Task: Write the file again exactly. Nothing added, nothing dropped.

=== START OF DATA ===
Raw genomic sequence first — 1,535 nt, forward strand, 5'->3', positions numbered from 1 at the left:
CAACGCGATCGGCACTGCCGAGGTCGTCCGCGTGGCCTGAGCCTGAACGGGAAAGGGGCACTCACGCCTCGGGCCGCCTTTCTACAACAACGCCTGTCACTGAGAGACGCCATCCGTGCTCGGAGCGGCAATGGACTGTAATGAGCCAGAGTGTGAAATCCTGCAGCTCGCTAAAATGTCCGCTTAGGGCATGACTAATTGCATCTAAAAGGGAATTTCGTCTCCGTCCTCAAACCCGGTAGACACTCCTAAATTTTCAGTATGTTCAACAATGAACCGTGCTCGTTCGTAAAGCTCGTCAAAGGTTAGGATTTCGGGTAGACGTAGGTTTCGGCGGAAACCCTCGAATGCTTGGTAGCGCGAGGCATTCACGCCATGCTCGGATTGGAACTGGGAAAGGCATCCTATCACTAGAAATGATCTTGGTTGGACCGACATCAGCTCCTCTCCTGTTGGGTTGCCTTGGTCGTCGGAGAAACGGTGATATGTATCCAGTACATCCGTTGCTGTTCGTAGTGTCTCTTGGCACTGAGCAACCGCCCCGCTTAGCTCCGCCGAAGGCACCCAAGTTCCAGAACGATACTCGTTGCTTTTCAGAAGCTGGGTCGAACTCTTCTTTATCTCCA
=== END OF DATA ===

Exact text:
Raw genomic sequence first — 1,535 nt, forward strand, 5'->3', positions numbered from 1 at the left:
CAACGCGATCGGCACTGCCGAGGTCGTCCGCGTGGCCTGAGCCTGAACGGGAAAGGGGCACTCACGCCTCGGGCCGCCTTTCTACAACAACGCCTGTCACTGAGAGACGCCATCCGTGCTCGGAGCGGCAATGGACTGTAATGAGCCAGAGTGTGAAATCCTGCAGCTCGCTAAAATGTCCGCTTAGGGCATGACTAATTGCATCTAAAAGGGAATTTCGTCTCCGTCCTCAAACCCGGTAGACACTCCTAAATTTTCAGTATGTTCAACAATGAACCGTGCTCGTTCGTAAAGCTCGTCAAAGGTTAGGATTTCGGGTAGACGTAGGTTTCGGCGGAAACCCTCGAATGCTTGGTAGCGCGAGGCATTCACGCCATGCTCGGATTGGAACTGGGAAAGGCATCCTATCACTAGAAATGATCTTGGTTGGACCGACATCAGCTCCTCTCCTGTTGGGTTGCCTTGGTCGTCGGAGAAACGGTGATATGTATCCAGTACATCCGTTGCTGTTCGTAGTGTCTCTTGGCACTGAGCAACCGCCCCGCTTAGCTCCGCCGAAGGCACCCAAGTTCCAGAACGATACTCGTTGCTTTTCAGAAGCTGGGTCGAACTCTTCTTTATCTCCA